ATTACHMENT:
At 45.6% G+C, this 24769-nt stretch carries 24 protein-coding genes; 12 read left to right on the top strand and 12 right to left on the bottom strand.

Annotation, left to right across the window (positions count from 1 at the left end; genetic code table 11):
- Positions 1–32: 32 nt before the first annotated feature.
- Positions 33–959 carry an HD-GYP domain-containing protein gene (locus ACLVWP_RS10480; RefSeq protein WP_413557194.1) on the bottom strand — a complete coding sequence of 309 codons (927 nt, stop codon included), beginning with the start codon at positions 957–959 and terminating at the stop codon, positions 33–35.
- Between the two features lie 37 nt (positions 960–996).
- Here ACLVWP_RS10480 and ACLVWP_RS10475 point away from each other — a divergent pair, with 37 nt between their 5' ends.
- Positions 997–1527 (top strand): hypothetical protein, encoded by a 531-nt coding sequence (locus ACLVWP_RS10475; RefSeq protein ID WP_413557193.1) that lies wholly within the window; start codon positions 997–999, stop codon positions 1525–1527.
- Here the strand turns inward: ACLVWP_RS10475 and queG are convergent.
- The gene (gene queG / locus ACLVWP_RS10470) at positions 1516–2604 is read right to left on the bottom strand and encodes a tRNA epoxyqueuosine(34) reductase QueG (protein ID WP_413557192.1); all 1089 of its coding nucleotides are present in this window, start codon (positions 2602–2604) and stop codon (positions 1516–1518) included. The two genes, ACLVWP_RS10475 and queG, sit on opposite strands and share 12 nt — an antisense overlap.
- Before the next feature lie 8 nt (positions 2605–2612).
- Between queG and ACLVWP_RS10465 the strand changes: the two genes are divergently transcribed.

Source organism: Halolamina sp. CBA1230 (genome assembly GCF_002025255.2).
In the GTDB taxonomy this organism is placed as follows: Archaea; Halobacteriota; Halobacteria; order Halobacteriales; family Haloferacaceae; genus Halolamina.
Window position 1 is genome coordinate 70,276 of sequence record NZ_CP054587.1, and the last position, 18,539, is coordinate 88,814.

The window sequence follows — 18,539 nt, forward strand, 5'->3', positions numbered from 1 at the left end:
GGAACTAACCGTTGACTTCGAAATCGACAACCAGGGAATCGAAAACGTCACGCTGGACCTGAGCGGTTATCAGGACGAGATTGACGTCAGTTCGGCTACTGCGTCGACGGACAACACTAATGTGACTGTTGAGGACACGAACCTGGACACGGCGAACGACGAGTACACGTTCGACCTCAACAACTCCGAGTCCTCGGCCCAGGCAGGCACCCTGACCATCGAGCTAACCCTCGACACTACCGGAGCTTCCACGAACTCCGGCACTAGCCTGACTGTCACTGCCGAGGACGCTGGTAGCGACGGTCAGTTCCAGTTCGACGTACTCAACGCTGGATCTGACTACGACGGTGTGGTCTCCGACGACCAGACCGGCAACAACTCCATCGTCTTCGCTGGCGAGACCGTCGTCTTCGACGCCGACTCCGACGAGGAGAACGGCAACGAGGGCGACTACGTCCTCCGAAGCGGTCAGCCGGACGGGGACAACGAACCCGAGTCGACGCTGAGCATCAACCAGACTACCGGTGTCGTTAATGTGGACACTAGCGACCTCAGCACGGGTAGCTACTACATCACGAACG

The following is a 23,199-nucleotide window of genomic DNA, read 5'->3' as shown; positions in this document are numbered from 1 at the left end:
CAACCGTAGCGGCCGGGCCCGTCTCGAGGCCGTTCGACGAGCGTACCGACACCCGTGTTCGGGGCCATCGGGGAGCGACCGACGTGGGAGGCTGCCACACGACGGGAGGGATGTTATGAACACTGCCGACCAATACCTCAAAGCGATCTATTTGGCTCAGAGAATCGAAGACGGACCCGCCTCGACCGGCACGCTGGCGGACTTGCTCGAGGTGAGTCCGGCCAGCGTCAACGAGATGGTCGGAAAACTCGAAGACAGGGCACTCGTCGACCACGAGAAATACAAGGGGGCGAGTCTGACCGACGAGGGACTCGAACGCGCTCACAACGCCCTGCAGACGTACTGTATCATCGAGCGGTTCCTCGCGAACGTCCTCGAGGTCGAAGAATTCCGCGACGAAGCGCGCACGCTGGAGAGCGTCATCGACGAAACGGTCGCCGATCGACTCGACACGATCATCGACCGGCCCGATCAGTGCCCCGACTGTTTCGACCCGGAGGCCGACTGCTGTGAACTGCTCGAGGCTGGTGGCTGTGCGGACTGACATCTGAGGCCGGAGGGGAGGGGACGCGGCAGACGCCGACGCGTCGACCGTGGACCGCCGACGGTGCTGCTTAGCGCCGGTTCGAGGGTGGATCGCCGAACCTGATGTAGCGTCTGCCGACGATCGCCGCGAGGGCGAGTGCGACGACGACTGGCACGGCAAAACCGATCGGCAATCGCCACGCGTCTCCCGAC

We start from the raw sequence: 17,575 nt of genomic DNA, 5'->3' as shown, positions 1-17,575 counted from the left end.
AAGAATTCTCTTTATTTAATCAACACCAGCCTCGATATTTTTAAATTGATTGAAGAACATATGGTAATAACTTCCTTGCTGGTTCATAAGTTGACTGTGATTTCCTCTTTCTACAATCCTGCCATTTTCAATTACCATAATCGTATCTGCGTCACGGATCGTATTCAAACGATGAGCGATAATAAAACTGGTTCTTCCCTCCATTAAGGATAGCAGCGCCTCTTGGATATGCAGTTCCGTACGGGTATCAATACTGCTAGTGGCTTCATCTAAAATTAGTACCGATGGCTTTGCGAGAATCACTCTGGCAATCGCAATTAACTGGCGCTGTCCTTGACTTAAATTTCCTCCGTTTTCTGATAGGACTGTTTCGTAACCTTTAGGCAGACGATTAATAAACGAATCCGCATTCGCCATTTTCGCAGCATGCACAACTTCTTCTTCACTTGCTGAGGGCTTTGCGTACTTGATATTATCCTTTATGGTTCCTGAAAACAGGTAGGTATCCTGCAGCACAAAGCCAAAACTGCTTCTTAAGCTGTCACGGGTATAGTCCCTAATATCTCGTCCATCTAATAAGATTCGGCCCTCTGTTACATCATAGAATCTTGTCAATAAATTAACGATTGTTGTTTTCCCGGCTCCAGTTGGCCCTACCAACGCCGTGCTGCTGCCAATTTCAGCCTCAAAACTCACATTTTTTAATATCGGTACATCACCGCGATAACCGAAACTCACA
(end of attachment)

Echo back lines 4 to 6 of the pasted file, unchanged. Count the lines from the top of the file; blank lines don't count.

- Positions 33–959 carry an HD-GYP domain-containing protein gene (locus ACLVWP_RS10480; RefSeq protein WP_413557194.1) on the bottom strand — a complete coding sequence of 309 codons (927 nt, stop codon included), beginning with the start codon at positions 957–959 and terminating at the stop codon, positions 33–35.
- Between the two features lie 37 nt (positions 960–996).
- Here ACLVWP_RS10480 and ACLVWP_RS10475 point away from each other — a divergent pair, with 37 nt between their 5' ends.